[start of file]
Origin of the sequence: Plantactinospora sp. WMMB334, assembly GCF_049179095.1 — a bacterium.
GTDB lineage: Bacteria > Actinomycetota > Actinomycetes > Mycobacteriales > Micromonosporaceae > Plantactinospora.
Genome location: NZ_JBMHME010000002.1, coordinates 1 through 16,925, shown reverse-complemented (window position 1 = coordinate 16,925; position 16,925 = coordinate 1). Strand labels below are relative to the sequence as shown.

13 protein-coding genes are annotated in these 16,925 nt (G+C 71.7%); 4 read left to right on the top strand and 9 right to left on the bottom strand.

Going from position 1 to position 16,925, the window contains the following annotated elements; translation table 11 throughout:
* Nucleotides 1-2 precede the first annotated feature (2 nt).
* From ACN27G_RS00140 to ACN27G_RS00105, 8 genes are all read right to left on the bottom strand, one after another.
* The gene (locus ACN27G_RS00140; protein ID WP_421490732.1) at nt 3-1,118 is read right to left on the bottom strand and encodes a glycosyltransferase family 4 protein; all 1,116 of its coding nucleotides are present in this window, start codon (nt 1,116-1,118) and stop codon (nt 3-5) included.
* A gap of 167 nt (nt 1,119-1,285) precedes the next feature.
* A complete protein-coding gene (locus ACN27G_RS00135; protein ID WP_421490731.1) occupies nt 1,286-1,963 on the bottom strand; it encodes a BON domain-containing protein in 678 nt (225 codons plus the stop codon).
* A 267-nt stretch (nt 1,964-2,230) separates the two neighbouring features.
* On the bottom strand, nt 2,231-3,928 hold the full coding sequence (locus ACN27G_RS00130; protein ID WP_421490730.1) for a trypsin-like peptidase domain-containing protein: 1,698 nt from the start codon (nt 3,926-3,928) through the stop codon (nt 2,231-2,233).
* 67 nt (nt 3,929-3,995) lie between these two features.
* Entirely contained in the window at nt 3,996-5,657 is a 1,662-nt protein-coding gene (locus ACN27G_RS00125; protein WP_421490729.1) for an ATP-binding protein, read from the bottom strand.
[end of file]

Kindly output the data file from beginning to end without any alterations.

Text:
Origin of the sequence: Plantactinospora sp. WMMB334, assembly GCF_049179095.1 — a bacterium.
GTDB lineage: Bacteria > Actinomycetota > Actinomycetes > Mycobacteriales > Micromonosporaceae > Plantactinospora.
Genome location: NZ_JBMHME010000002.1, coordinates 1 through 16,925, shown reverse-complemented (window position 1 = coordinate 16,925; position 16,925 = coordinate 1). Strand labels below are relative to the sequence as shown.

13 protein-coding genes are annotated in these 16,925 nt (G+C 71.7%); 4 read left to right on the top strand and 9 right to left on the bottom strand.

Going from position 1 to position 16,925, the window contains the following annotated elements; translation table 11 throughout:
* Nucleotides 1-2 precede the first annotated feature (2 nt).
* From ACN27G_RS00140 to ACN27G_RS00105, 8 genes are all read right to left on the bottom strand, one after another.
* The gene (locus ACN27G_RS00140; protein ID WP_421490732.1) at nt 3-1,118 is read right to left on the bottom strand and encodes a glycosyltransferase family 4 protein; all 1,116 of its coding nucleotides are present in this window, start codon (nt 1,116-1,118) and stop codon (nt 3-5) included.
* A gap of 167 nt (nt 1,119-1,285) precedes the next feature.
* A complete protein-coding gene (locus ACN27G_RS00135; protein ID WP_421490731.1) occupies nt 1,286-1,963 on the bottom strand; it encodes a BON domain-containing protein in 678 nt (225 codons plus the stop codon).
* A 267-nt stretch (nt 1,964-2,230) separates the two neighbouring features.
* On the bottom strand, nt 2,231-3,928 hold the full coding sequence (locus ACN27G_RS00130; protein ID WP_421490730.1) for a trypsin-like peptidase domain-containing protein: 1,698 nt from the start codon (nt 3,926-3,928) through the stop codon (nt 2,231-2,233).
* 67 nt (nt 3,929-3,995) lie between these two features.
* Entirely contained in the window at nt 3,996-5,657 is a 1,662-nt protein-coding gene (locus ACN27G_RS00125; protein WP_421490729.1) for an ATP-binding protein, read from the bottom strand.